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Thursday, September 4, 2014

Where do you stand on RIGOR?



Rigorthe 5-letter word with so much baggage.  Unpacking the baggage was an important step in the International Center for Leadership in Education training I attended yesterday. It was the best professional development session I have been to in a long time and I feel inclined to share some big ideas that will guide my thinking and implementation.
Rigor/Relevance Framework

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1. Harder, longer, and/or more confusing does not make a lesson rigorous.  Moving from the first half of Bloom’s to the second half of Bloom’s taxonomy will accomplish rigor. For example- Take information that students are applying and ask them to analyze- dig deeper!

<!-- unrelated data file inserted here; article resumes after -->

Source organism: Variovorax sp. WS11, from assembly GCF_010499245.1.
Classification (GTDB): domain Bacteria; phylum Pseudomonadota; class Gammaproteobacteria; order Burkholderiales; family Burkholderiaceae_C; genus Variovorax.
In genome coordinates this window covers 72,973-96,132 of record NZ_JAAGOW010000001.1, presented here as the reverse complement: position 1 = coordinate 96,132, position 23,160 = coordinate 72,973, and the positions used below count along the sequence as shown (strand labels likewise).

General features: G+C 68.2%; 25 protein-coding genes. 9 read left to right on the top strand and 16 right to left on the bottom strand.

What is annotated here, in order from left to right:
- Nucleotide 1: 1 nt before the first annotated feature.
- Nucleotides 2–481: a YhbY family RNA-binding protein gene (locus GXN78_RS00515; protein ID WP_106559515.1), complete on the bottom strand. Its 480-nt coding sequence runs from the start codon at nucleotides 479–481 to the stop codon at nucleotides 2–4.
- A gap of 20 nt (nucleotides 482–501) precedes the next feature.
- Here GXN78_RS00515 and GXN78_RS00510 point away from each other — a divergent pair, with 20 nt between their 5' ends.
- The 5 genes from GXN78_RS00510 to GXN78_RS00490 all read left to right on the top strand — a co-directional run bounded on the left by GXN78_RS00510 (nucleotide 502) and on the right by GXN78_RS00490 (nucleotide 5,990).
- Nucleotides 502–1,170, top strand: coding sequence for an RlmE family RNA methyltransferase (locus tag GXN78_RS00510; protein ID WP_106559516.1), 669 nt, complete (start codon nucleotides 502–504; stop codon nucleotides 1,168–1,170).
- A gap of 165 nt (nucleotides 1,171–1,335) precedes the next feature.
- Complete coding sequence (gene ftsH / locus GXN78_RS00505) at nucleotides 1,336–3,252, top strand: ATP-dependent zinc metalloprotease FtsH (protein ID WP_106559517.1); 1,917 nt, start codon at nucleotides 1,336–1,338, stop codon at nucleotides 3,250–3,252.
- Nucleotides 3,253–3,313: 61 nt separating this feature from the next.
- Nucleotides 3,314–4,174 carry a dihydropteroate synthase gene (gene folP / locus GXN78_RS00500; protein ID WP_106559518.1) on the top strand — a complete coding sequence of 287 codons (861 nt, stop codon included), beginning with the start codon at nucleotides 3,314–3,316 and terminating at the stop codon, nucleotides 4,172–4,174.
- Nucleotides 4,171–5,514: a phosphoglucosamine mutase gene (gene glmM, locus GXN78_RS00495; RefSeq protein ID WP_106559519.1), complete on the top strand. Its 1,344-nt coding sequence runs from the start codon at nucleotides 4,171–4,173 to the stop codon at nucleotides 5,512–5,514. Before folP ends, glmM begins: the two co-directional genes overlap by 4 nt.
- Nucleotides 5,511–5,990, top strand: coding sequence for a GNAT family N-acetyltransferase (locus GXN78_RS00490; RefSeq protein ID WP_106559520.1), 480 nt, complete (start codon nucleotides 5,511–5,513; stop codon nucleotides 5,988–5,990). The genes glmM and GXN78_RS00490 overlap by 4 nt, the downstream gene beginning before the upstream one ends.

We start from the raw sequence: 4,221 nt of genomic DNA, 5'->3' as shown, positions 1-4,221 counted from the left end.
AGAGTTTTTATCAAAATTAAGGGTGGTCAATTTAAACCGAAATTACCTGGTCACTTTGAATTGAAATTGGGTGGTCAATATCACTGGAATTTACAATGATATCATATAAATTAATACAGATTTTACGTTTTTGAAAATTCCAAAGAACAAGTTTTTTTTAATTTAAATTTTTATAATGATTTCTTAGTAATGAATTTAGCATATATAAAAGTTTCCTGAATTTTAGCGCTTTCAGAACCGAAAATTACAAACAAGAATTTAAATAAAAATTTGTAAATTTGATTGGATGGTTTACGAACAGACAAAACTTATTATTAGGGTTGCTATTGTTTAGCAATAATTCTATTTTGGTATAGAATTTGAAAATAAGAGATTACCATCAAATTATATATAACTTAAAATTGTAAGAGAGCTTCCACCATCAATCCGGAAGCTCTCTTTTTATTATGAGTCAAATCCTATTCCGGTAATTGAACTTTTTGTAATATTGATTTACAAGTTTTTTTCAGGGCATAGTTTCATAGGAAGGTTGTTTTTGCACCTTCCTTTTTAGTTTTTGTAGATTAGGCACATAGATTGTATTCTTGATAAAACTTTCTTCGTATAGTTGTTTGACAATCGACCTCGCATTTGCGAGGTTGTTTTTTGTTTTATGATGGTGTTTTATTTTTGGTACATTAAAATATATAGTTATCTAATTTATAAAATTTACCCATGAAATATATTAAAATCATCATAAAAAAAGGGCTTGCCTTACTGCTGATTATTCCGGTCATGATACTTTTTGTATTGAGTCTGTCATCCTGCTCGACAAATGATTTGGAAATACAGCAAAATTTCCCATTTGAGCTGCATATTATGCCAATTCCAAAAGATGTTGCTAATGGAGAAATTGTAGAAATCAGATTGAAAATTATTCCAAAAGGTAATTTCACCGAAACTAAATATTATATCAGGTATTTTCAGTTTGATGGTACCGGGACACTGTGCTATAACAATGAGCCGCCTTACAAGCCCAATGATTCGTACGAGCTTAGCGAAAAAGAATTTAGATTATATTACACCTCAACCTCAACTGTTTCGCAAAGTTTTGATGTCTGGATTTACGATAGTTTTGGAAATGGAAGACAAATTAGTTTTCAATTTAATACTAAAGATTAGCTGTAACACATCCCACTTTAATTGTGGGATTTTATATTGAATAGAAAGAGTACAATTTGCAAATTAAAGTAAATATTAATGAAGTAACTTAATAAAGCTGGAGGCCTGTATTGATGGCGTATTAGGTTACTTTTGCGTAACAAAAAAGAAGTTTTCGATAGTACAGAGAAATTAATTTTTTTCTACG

2. Asking students to “figure it out” does not make a lesson more rigorous. Asking higher-level questions to guide student thinking does! For example- I see you have chosen said piece of evidence to defend your thinking. Can you prove your conclusion without it?


3. Rigor does not have to be saved for cumulating projects or only your advanced students.  Out of Quad A, Every Day was the key phrase of the training.  Yes, sometimes we have to build background knowledge and allow students to build momentum and capacity in our contents.  After a certain amount of that type of learning, the brain is overloaded. Think about the answers to the questions below. 

     Are my students in memorization mode?
                  OR
            Are my students thinking mode?

For example- Chunk your lesson delivery.  Give students time to process, practice, and/or produce. 

So WHERE  do you stand on RIGOR?  
Is it...
  • you don’t think about
  • it creeps in occasionally
  • it is a priority when planning
Check out these resources as you play with RIGOR! 

@RigorRelevance






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